Post by Vortex on Jan 30, 2013 14:20:14 GMT -8
6"/150mm Vortex Stove core Sketchup file
Summer 2020 I built a 4" / 100mm scaled version: donkey32.proboards.com/post/34699/thread
Scale Drawing: vftshop.com/images/others/Stove/aryancore4.jpg
3 Chambers: Fire Box, Afterburner & Top Chamber.
3 Apertures: (Firebox) Port, (Afterburner) Stumbler / Port & (Top Chamber) Exit Port.
Dimensions below are for a 6 inch / 150mm system. (To get the dimensions for a 5" / 125mm system multiply by 0.833, 4-3/4" / 120mm system by 0.800, and for a 4" / 100mm system multiply by 0.666)
Firebox: 305mm High, 305mm Wide, 420mm Deep (not inc the door frame).
Firebox Port: 50mm Wide X 175mm Long. (approx 50% CSA)
Afterburner: 114mm High, 230mm Wide, 420mm Deep.
Afterburner should be low mass and well insulated. I do not recommend using ceramic fiber products in any stove if you can avoid it, but if you have to, then enclose them so they are not releasing fibers into the gas stream. Insulating firebricks I believe are ok as they do not contain fibers.
Afterburner Shelf (roof of the Afterburner / floor of the Top Chamber). I originally made this adjustable (forwards / backwards) because at the time the gap between the front edge of the shelf and the inside of the glass was functioning as the Exit Port. That had the downside of the glass getting 'etched' from the intense heat against it. So I moved the shelf back a bit and put the Exit Port / Stumbler up on top of the shelf. I found the increase in size of the afterburner was also an improvement. A gap of 110mm between shelf front and glass seems to be good, as it is large enough to avoid damage to the surface of the glass, but close enough that if the stove overfuels and smoke deposit is left on the inside of the afterburner glass it burns of clean again quickly.
The roof of the afterburner should be made of an insulating or low mass material. Ideally I think a material that will glow as quickly as possible would be the best. A kiln shelf or ceramic glass may be ok, but I haven't tried them yet. I'm presently experimenting with a Vermiculite board shelf.
(Afterburner) Stumbler / Port: 230mm Wide X 40mm High (52% CSA).
located on top of the shelf about 80mm back from the front edge of the shelf.
Top Chamber: 75mm High, 280mm Wide, 460mm Deep.
The roof of the Top Chamber in a cookstove may be a hotplate (ceramic glass or steel/cast iron plate) or the base of an oven.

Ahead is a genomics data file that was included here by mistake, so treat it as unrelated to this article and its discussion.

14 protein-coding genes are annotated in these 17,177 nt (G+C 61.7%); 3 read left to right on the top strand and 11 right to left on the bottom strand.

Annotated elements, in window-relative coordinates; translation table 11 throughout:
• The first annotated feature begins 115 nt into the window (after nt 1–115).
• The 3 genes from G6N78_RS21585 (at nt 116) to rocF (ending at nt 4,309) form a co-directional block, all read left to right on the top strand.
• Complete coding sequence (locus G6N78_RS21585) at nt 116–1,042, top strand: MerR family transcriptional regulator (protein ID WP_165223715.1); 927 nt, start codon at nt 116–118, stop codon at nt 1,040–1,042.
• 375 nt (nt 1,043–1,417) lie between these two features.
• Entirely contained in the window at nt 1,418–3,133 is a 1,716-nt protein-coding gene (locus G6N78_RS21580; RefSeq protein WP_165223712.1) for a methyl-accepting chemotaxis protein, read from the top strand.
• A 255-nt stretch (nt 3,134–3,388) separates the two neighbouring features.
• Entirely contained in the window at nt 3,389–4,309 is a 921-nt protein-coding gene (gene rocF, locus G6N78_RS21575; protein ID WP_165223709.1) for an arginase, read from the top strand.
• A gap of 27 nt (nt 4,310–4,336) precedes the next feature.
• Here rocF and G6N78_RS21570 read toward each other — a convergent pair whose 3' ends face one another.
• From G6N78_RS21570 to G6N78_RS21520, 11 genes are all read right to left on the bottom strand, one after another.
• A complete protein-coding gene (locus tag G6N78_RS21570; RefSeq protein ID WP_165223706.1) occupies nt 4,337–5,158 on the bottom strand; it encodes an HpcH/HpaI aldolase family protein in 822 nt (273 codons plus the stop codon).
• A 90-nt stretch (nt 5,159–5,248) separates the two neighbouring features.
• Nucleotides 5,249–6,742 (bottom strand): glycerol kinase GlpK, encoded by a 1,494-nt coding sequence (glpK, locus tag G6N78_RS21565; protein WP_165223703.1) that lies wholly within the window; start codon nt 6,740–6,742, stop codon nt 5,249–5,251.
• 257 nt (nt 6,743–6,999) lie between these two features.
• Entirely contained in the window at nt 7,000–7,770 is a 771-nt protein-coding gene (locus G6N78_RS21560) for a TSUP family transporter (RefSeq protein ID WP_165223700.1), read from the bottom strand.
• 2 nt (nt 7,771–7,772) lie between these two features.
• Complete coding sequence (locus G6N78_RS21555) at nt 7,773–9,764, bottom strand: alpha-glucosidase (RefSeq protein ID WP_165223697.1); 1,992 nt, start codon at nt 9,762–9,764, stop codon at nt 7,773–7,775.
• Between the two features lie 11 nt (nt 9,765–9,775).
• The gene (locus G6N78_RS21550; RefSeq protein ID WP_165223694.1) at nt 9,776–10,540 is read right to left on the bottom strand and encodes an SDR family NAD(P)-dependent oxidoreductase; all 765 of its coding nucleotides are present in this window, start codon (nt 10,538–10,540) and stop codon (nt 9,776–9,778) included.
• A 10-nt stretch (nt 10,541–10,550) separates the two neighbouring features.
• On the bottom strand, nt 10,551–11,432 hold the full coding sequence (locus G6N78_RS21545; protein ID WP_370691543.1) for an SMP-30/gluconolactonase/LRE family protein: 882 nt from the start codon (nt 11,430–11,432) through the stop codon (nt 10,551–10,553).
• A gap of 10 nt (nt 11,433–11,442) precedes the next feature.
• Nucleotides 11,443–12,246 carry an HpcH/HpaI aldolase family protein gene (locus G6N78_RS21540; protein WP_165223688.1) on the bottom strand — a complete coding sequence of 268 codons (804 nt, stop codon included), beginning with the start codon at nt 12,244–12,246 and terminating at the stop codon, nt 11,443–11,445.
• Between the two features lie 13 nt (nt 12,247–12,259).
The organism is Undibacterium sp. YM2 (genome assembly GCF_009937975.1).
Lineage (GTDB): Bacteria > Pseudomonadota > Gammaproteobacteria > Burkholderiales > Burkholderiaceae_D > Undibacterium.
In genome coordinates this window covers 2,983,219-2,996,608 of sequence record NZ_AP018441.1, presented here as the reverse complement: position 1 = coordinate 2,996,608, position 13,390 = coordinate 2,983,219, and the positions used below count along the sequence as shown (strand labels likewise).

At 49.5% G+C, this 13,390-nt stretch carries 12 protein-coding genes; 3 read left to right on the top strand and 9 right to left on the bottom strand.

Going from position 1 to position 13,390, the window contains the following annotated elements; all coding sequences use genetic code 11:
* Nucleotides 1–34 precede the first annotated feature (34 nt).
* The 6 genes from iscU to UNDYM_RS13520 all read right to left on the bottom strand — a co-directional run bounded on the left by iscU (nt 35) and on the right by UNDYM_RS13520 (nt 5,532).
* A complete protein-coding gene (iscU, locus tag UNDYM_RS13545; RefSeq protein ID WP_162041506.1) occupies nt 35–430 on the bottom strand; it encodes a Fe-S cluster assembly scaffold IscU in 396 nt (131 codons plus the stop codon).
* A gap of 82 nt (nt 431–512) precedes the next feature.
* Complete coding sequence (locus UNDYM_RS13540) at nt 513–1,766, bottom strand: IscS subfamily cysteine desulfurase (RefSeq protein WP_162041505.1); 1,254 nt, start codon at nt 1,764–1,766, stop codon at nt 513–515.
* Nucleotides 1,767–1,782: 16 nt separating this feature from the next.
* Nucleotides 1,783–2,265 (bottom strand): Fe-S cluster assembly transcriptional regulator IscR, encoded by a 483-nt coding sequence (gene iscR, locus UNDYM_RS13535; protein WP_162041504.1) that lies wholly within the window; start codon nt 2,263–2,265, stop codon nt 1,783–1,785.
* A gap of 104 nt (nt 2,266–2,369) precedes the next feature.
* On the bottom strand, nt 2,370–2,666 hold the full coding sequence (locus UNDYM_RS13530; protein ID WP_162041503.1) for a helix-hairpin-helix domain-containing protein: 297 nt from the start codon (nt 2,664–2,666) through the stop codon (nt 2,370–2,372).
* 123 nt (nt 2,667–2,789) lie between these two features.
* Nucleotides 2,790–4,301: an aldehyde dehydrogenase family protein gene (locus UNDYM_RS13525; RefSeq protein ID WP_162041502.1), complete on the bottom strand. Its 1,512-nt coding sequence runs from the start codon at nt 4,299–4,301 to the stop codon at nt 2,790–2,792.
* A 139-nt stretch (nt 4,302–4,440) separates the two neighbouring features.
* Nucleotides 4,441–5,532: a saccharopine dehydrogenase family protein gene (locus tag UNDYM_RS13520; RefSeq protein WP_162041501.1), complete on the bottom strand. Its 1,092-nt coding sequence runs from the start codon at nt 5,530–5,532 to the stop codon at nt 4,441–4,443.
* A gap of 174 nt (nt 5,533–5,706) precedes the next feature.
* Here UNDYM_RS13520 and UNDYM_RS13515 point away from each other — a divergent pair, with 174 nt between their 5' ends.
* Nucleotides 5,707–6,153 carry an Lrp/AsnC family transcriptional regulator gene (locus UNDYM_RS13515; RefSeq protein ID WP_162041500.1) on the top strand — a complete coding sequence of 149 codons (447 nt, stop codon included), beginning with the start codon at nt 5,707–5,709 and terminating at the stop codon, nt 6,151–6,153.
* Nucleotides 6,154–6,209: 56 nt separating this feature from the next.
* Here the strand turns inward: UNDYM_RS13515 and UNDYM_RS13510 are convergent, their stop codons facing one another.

Top Chamber Exit Port: 117mm Wide X 118mm High (78% CSA).
The top chamber exit Port can be at the rear middle, left or right hand side.
CSA = Cross Sectional Area. Example: On a 150mm system: (the radius) 75mm x 75mm x Pi (π 3.142) = 17673mm²
Air Supply: Primary Air: adjustable upto 20% CSA, low at the front of the firebox door. Secondary Air: adjustable upto 10% CSA, in from the sides and top behind the door (this can be done with a steel box section behind the door frame or simply a 2 position door catch to leave a 2mm gap open). They can be combined into a 30% CSA primary but this has not been analysed with a testo.
The three apertures; Firebox Port (0.50 CSA), Afterburner Stumbler / Port (0.52 CSA), Top Chamber Exit Port (0.78 CSA).
It looks like there is some degree of flexibility with regard to some of the dimensions and materials eg. Firebox, but that the dimensions and configuration of other parts (apertures) seem critical to achieving the clean, highly efficient burn.
UPDATE: This thread is now 8 years old, the original stove has been dismantled and a new one built.
Discussion of the new stove starts around page 15: donkey32.proboards.com/thread/703/vortex-stove?page=15
Building of the new stove starts on page 20: donkey32.proboards.com/post/23834/thread
2018 I started experimenting with a new Vortex style afterburner on the stove, discussion of that starts on page 28: donkey32.proboards.com/post/30273/thread
START OF ORIGINAL THREAD:
I recently stumbled across your great little forum and thought I'd share my stoves with you. The design is not classic rocket stove but includes elements of it. It's a horizontal front load, batch fed, mass stove with cook top. Now on it's 5th winter and going strong. ;D
With bypass flap open it can even be used as a classic open fire
The initial construction: I changed the top after the first trial - rising it another 3 inches and moved the bypass flap to the right hand side.
Two years ago I built another one for a friend who is a carpenter, and in return he made me a set of reusable wooden moulds to cast the refractory core in pieces that slot together. It was going to be tiled but hasn't happened so far. The door and ashbox (bottom right hand side end) has yet to be made - for a door he's still using the metal plate held up by a brick that I used for the first few years.
Top View (without metal top on): Firebox throat / riser on right, bypass flap opening to chimney in centre (flap not installed), contraflow down channel on left drops down below firebox level and travels around anti-clockwise under four bell chambers before exiting up the chimney (centre).
Some Videos Here
Vortex Stove Plans PDF
All Scans in Zip file